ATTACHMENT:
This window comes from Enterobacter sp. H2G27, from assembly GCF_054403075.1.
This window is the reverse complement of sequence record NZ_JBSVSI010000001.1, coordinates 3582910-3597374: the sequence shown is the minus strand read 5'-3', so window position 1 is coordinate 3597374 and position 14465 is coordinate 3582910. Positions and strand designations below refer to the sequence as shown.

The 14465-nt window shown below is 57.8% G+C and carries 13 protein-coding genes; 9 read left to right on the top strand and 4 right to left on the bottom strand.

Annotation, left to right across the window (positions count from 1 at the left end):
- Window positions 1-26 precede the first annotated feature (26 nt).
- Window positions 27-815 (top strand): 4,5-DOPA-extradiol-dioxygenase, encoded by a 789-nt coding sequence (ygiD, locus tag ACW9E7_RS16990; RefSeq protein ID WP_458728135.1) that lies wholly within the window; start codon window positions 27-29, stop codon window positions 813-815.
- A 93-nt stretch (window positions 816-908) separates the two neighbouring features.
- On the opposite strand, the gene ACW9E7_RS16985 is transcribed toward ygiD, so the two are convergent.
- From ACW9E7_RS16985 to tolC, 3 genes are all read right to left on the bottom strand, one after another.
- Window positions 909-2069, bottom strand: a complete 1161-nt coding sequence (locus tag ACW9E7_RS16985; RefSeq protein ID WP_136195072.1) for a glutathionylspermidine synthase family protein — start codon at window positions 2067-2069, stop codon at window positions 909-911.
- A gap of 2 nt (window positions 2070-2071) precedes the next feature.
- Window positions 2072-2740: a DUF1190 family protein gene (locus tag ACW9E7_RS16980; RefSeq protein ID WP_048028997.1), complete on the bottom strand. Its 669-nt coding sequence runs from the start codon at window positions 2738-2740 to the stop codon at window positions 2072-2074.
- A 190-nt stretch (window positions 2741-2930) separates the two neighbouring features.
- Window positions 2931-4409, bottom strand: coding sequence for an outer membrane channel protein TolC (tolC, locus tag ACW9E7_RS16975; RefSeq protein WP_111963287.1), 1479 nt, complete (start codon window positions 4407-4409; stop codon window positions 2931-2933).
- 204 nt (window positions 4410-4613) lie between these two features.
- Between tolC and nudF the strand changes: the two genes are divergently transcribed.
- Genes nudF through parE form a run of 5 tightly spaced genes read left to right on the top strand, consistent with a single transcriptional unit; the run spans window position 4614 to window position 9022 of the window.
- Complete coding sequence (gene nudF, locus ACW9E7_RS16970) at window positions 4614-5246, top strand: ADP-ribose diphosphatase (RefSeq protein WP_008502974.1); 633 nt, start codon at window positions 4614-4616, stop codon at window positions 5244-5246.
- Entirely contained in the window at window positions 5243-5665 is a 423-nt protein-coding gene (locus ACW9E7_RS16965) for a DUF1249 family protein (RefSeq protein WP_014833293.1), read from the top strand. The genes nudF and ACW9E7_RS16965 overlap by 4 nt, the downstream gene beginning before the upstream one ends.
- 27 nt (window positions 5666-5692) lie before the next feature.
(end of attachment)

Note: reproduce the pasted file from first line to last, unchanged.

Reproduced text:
This window comes from Enterobacter sp. H2G27, from assembly GCF_054403075.1.
This window is the reverse complement of sequence record NZ_JBSVSI010000001.1, coordinates 3582910-3597374: the sequence shown is the minus strand read 5'-3', so window position 1 is coordinate 3597374 and position 14465 is coordinate 3582910. Positions and strand designations below refer to the sequence as shown.

The 14465-nt window shown below is 57.8% G+C and carries 13 protein-coding genes; 9 read left to right on the top strand and 4 right to left on the bottom strand.

Annotation, left to right across the window (positions count from 1 at the left end):
- Window positions 1-26 precede the first annotated feature (26 nt).
- Window positions 27-815 (top strand): 4,5-DOPA-extradiol-dioxygenase, encoded by a 789-nt coding sequence (ygiD, locus tag ACW9E7_RS16990; RefSeq protein ID WP_458728135.1) that lies wholly within the window; start codon window positions 27-29, stop codon window positions 813-815.
- A 93-nt stretch (window positions 816-908) separates the two neighbouring features.
- On the opposite strand, the gene ACW9E7_RS16985 is transcribed toward ygiD, so the two are convergent.
- From ACW9E7_RS16985 to tolC, 3 genes are all read right to left on the bottom strand, one after another.
- Window positions 909-2069, bottom strand: a complete 1161-nt coding sequence (locus tag ACW9E7_RS16985; RefSeq protein ID WP_136195072.1) for a glutathionylspermidine synthase family protein — start codon at window positions 2067-2069, stop codon at window positions 909-911.
- A gap of 2 nt (window positions 2070-2071) precedes the next feature.
- Window positions 2072-2740: a DUF1190 family protein gene (locus tag ACW9E7_RS16980; RefSeq protein ID WP_048028997.1), complete on the bottom strand. Its 669-nt coding sequence runs from the start codon at window positions 2738-2740 to the stop codon at window positions 2072-2074.
- A 190-nt stretch (window positions 2741-2930) separates the two neighbouring features.
- Window positions 2931-4409, bottom strand: coding sequence for an outer membrane channel protein TolC (tolC, locus tag ACW9E7_RS16975; RefSeq protein WP_111963287.1), 1479 nt, complete (start codon window positions 4407-4409; stop codon window positions 2931-2933).
- 204 nt (window positions 4410-4613) lie between these two features.
- Between tolC and nudF the strand changes: the two genes are divergently transcribed.
- Genes nudF through parE form a run of 5 tightly spaced genes read left to right on the top strand, consistent with a single transcriptional unit; the run spans window position 4614 to window position 9022 of the window.
- Complete coding sequence (gene nudF, locus ACW9E7_RS16970) at window positions 4614-5246, top strand: ADP-ribose diphosphatase (RefSeq protein WP_008502974.1); 633 nt, start codon at window positions 4614-4616, stop codon at window positions 5244-5246.
- Entirely contained in the window at window positions 5243-5665 is a 423-nt protein-coding gene (locus ACW9E7_RS16965) for a DUF1249 family protein (RefSeq protein WP_014833293.1), read from the top strand. The genes nudF and ACW9E7_RS16965 overlap by 4 nt, the downstream gene beginning before the upstream one ends.
- 27 nt (window positions 5666-5692) lie before the next feature.